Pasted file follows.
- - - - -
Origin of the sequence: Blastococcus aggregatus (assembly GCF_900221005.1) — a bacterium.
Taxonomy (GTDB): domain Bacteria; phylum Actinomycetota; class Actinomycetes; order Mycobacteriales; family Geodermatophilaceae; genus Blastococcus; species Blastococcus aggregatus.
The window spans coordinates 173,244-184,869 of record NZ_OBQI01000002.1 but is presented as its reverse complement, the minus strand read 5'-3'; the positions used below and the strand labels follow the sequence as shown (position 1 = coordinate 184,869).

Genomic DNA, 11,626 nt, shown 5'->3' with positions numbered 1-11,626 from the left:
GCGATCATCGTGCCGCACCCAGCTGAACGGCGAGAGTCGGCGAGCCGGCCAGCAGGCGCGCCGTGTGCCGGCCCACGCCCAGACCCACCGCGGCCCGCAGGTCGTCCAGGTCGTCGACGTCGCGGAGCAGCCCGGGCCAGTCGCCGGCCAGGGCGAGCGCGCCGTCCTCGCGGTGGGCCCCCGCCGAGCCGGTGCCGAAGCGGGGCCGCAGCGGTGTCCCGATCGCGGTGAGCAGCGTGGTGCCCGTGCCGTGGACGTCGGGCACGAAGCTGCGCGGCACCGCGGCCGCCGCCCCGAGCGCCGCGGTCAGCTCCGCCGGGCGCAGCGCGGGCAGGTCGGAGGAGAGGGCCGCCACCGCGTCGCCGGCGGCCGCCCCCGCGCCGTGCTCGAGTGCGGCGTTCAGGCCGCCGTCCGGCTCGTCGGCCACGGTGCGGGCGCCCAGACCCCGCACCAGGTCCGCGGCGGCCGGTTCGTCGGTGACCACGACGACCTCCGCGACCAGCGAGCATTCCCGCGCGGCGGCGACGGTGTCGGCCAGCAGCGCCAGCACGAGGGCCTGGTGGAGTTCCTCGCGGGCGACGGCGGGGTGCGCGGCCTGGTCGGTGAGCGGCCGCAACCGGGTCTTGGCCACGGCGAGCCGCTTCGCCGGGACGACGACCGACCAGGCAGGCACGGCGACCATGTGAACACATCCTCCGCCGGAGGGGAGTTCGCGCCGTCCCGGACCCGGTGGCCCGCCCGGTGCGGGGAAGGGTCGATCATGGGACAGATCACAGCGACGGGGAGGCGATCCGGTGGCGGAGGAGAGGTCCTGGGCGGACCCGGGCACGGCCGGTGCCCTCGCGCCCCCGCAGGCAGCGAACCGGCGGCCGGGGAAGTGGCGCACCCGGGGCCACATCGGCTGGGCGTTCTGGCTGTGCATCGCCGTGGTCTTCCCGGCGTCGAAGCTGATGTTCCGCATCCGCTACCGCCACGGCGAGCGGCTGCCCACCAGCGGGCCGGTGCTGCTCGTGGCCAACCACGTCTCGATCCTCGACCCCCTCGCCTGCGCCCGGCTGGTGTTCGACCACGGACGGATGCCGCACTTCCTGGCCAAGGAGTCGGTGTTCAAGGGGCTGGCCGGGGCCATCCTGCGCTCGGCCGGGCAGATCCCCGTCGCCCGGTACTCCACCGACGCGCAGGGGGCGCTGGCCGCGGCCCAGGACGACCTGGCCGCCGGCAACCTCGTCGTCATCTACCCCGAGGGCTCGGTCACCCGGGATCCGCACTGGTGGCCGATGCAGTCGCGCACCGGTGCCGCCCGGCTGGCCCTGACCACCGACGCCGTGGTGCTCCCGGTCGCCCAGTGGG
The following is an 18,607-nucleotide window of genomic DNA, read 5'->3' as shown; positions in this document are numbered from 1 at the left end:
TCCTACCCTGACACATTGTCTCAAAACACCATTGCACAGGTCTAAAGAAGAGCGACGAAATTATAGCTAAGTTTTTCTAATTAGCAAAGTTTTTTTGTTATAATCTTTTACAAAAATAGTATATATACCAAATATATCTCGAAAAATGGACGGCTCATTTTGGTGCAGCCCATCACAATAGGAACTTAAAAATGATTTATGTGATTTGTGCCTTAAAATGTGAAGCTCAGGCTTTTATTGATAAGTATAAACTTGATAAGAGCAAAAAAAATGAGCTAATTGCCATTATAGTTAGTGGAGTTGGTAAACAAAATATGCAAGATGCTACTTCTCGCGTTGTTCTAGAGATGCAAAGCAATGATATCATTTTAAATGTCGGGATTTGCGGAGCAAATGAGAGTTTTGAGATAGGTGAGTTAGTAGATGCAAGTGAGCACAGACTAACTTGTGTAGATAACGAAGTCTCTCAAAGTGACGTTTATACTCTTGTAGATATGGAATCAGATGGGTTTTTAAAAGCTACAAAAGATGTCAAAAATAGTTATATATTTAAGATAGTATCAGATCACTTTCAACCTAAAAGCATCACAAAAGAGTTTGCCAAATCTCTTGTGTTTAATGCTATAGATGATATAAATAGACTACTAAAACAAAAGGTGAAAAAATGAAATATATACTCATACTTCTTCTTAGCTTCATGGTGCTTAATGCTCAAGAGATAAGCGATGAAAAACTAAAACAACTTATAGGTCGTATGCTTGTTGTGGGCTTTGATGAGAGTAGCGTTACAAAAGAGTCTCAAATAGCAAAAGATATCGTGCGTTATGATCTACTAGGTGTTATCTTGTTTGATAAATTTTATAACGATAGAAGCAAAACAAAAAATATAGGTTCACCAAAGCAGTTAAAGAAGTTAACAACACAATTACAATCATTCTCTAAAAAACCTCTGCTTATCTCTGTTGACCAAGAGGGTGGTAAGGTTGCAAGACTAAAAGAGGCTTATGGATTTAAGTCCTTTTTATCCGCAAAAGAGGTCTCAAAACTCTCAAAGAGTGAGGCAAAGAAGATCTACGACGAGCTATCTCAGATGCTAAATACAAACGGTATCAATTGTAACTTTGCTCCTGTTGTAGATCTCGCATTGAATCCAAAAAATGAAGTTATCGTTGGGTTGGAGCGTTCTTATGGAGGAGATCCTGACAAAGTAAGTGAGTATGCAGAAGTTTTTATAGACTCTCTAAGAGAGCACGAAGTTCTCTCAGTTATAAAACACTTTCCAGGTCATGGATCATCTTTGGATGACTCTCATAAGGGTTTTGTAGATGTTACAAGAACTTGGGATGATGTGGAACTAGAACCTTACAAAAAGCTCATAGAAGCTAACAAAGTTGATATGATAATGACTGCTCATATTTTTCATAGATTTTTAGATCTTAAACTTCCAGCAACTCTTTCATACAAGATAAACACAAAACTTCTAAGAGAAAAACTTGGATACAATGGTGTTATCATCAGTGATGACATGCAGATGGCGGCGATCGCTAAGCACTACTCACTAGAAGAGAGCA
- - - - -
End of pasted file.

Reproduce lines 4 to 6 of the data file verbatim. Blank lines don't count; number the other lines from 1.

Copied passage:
Genomic DNA, 11,626 nt, shown 5'->3' with positions numbered 1-11,626 from the left:
GCGATCATCGTGCCGCACCCAGCTGAACGGCGAGAGTCGGCGAGCCGGCCAGCAGGCGCGCCGTGTGCCGGCCCACGCCCAGACCCACCGCGGCCCGCAGGTCGTCCAGGTCGTCGACGTCGCGGAGCAGCCCGGGCCAGTCGCCGGCCAGGGCGAGCGCGCCGTCCTCGCGGTGGGCCCCCGCCGAGCCGGTGCCGAAGCGGGGCCGCAGCGGTGTCCCGATCGCGGTGAGCAGCGTGGTGCCCGTGCCGTGGACGTCGGGCACGAAGCTGCGCGGCACCGCGGCCGCCGCCCCGAGCGCCGCGGTCAGCTCCGCCGGGCGCAGCGCGGGCAGGTCGGAGGAGAGGGCCGCCACCGCGTCGCCGGCGGCCGCCCCCGCGCCGTGCTCGAGTGCGGCGTTCAGGCCGCCGTCCGGCTCGTCGGCCACGGTGCGGGCGCCCAGACCCCGCACCAGGTCCGCGGCGGCCGGTTCGTCGGTGACCACGACGACCTCCGCGACCAGCGAGCATTCCCGCGCGGCGGCGACGGTGTCGGCCAGCAGCGCCAGCACGAGGGCCTGGTGGAGTTCCTCGCGGGCGACGGCGGGGTGCGCGGCCTGGTCGGTGAGCGGCCGCAACCGGGTCTTGGCCACGGCGAGCCGCTTCGCCGGGACGACGACCGACCAGGCAGGCACGGCGACCATGTGAACACATCCTCCGCCGGAGGGGAGTTCGCGCCGTCCCGGACCCGGTGGCCCGCCCGGTGCGGGGAAGGGTCGATCATGGGACAGATCACAGCGACGGGGAGGCGATCCGGTGGCGGAGGAGAGGTCCTGGGCGGACCCGGGCACGGCCGGTGCCCTCGCGCCCCCGCAGGCAGCGAACCGGCGGCCGGGGAAGTGGCGCACCCGGGGCCACATCGGCTGGGCGTTCTGGCTGTGCATCGCCGTGGTCTTCCCGGCGTCGAAGCTGATGTTCCGCATCCGCTACCGCCACGGCGAGCGGCTGCCCACCAGCGGGCCGGTGCTGCTCGTGGCCAACCACGTCTCGATCCTCGACCCCCTCGCCTGCGCCCGGCTGGTGTTCGACCACGGACGGATGCCGCACTTCCTGGCCAAGGAGTCGGTGTTCAAGGGGCTGGCCGGGGCCATCCTGCGCTCGGCCGGGCAGATCCCCGTCGCCCGGTACTCCACCGACGCGCAGGGGGCGCTGGCCGCGGCCCAGGACGACCTGGCCGCCGGCAACCTCGTCGTCATCTACCCCGAGGGCTCGGTCACCCGGGATCCGCACTGGTGGCCGATGCAGTCGCGCACCGGTGCCGCCCGGCTGGCCCTGACCACCGACGCCGTGGTGCTCCCGGTCGCCCAGTGGG
The following is an 18,607-nucleotide window of genomic DNA, read 5'->3' as shown; positions in this document are numbered from 1 at the left end: